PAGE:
"The Lincoln Lawyer" was a book club pick timed to coincide with an appearance of the author at the local Jewish Community Center. I generally partake of romance and literary fiction. I can't remember the last crime mystery I read, so this was a bit of an adventure for me. I have to add that it is impossible for me to write about this book without including my impressions of hearing Michael Connelly speak because his interview so strongly influenced how I felt about the book after reading it.
So I read the book and I thought it was pretty good, not "Oh My God I have to read everything ever written by this man," but pretty good. I thought the main character Mickey Haller was interesting, not an archetype, but a realistic and flawed character with doubts. But even though he was a little slimy, he was likable and you routed for him. One of the really interesting things is that although this novel is written in the first person and narrated by Mickey Haller, he still withholds information from the reader. For instance he doesn't reveal that it was he who arranged for a certain witness to possess information that incriminated his client until the wrap up at the end. When Mickey tells you how he did it, you see when he did it, you just don't realize that was what he was up to at the time. It was also ironic that the guy who totally worked the system to get a specific end result got worked by detectives on their end of the system to wrap the whole thing up.
What really affected me was hearing Michael Connelly speak about the book and his writing process in general. What hit me most profoundly as a reader and a writer was that he creates strife for his main characters on every level. "There has to be conflict on every page," I think the quote went. The different levels of external and internal friction is what makes the characters realistic and interesting. And I could see it in this book. Mickey Haller had conflict every where you looked. There was the over arching external "who dun it" questions that had to be resolved, but also a myriad of other internal pressures that Mickey dealt with in his everyday life: Guilt over the type of father he was, still loving his ex-wife, not really being able to afford his house, knowing that his clients were guilty and defending them anyway, and one of the main ones, fear of not recognizing innocence. All of these things played out on every page making Mickey Haller a realistic and sympathetic character. After all, who has not agonized over whether we were making the right financial or parenting decisions?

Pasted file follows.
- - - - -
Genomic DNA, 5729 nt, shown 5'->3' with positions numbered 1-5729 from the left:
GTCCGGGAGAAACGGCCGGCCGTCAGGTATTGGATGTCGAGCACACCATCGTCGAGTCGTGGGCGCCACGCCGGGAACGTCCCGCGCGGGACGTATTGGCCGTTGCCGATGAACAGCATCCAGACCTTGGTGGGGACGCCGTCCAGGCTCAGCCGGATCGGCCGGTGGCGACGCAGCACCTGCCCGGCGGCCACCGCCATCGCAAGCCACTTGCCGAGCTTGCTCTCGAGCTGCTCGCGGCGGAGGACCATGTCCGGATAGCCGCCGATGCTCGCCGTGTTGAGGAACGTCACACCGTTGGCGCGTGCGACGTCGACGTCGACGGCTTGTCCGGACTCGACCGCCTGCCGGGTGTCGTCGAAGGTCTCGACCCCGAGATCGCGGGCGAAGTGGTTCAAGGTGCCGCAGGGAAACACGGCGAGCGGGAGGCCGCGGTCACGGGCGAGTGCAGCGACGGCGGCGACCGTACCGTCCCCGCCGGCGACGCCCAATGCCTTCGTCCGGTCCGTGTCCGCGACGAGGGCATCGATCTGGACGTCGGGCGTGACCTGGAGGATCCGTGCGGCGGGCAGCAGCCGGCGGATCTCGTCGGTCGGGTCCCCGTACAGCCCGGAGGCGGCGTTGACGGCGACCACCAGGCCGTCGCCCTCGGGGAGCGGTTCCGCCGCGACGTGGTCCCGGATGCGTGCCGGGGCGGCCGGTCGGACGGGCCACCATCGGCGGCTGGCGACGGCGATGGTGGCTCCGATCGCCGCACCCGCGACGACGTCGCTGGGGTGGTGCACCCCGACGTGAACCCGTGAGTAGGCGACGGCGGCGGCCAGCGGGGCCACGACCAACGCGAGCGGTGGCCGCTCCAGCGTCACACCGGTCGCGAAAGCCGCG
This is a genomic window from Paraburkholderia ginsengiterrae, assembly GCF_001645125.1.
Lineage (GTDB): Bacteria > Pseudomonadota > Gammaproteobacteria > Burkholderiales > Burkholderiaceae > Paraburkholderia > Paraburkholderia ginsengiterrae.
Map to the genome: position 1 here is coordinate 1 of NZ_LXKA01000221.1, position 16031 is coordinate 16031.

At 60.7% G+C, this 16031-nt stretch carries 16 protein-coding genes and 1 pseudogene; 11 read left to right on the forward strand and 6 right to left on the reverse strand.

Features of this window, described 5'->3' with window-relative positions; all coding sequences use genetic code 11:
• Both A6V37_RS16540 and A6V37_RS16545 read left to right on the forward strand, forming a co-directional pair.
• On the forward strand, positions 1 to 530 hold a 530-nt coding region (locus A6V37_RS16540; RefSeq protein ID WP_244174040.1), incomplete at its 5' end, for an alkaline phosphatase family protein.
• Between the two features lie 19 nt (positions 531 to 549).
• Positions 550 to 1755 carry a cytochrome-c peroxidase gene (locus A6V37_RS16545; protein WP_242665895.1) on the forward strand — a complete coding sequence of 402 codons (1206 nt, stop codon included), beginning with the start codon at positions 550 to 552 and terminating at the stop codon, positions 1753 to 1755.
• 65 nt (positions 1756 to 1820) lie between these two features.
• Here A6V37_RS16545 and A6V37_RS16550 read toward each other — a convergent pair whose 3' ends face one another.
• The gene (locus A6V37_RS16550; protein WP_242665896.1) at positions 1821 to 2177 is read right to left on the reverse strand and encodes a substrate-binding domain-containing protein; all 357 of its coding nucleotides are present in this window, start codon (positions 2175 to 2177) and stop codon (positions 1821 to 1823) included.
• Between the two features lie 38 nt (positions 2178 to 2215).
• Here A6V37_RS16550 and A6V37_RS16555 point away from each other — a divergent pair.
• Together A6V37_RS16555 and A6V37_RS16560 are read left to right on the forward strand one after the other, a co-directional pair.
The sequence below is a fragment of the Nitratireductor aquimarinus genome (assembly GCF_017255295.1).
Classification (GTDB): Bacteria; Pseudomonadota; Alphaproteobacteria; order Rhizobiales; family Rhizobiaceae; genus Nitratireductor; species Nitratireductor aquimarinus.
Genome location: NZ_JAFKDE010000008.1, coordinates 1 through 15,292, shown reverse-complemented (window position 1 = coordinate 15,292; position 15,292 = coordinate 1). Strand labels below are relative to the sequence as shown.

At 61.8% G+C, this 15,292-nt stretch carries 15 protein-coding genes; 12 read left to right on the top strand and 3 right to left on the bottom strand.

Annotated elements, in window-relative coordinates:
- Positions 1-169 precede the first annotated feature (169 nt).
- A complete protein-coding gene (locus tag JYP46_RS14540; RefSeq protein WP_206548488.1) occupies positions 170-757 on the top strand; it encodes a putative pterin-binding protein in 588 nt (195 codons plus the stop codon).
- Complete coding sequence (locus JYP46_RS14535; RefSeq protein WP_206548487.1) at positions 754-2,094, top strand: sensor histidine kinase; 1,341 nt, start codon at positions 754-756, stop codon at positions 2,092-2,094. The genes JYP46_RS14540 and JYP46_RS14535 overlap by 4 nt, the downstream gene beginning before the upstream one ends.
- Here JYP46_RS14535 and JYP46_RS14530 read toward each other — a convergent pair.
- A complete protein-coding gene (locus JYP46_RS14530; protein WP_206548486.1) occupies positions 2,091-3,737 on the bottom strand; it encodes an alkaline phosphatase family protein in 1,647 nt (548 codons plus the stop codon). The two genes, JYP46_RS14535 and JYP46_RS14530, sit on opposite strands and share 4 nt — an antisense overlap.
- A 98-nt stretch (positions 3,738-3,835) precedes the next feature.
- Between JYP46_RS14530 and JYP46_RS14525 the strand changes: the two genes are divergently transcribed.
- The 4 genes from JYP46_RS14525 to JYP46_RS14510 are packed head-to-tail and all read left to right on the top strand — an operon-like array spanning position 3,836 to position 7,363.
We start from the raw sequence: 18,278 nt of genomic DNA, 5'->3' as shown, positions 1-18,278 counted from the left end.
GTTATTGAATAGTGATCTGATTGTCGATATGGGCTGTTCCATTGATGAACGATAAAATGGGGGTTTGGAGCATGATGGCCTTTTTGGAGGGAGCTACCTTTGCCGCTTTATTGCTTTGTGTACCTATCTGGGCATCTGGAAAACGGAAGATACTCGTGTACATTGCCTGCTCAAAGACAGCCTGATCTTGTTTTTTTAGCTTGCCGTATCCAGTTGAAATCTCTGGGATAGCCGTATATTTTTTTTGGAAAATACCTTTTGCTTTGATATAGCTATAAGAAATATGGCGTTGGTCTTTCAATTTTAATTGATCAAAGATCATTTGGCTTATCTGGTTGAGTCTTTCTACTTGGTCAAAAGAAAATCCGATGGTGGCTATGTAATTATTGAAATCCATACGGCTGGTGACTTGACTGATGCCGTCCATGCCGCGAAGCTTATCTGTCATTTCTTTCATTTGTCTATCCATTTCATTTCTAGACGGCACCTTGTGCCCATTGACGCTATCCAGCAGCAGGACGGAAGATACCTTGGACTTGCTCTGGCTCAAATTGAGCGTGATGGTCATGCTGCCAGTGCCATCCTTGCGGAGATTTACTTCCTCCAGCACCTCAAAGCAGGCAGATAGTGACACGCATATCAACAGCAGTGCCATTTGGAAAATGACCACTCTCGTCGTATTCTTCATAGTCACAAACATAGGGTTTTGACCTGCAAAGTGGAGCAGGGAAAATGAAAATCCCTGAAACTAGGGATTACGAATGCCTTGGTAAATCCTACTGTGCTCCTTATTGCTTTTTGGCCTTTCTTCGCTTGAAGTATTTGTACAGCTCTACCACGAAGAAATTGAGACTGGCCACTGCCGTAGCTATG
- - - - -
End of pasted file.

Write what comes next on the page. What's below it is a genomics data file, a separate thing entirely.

As a writer I was so inspired by this interview. Once again it comes back to just sitting down and writing. Mr. Connelly publishes three books every two years, a phenomenal rate of work. He said, "I know the beginning and the end and I make up everything else in between." That is the way I feel about my novel. I know how it starts and how it ends but I have to connect those two dots. That, frankly, is what I have been struggling with. I found his simplicity refreshing. He doesn't wait for his characters to speak to him he completely controls the process from beginning to end. Once again, for the millionth time, I was reminded to be Nike and just do it. Just sit down and write.
I bought the first Harry Bosch novel "The Black Echo," and had it signed. That was another thing that totally impressed me. After a full day of two or three appearances, Mr. Connelly stayed and spoke to everyone in line and signed every book. It was well after ten o'clock at night when he was finally finished. While he was signing my book I asked him about a flub regarding the number of books he had written. He emphasized in the interview that he had published twenty-three books. So I asked him, "You published twenty-three books, how many have you written?" The answer was twenty-five. The first two were just not up to snuff in his opinion. Then I mentioned I was starting with the first Harry Bosch book because I like to read a series in order to better understand the character's history. Mr. Connelly said, "I understand why you want to do that, but I like to think the writing gets better with the later books." It was reminiscent of what he said on "Castle": "I wrote a best seller then I wrote twenty-two more." It is heartening to know even a New York Times best selling author still looks to improve, still wants an honest editor, still is on that journey.
So I may not have started out to be a huge Michael Connelly fan, and I may not have been one after reading "The Lincoln Lawyer." But after seeing him in person, I am thinking, "Oh My God! I have to read everything this man has ever written." I want to see the journey he is taking. Maybe it will be a reflection of my own.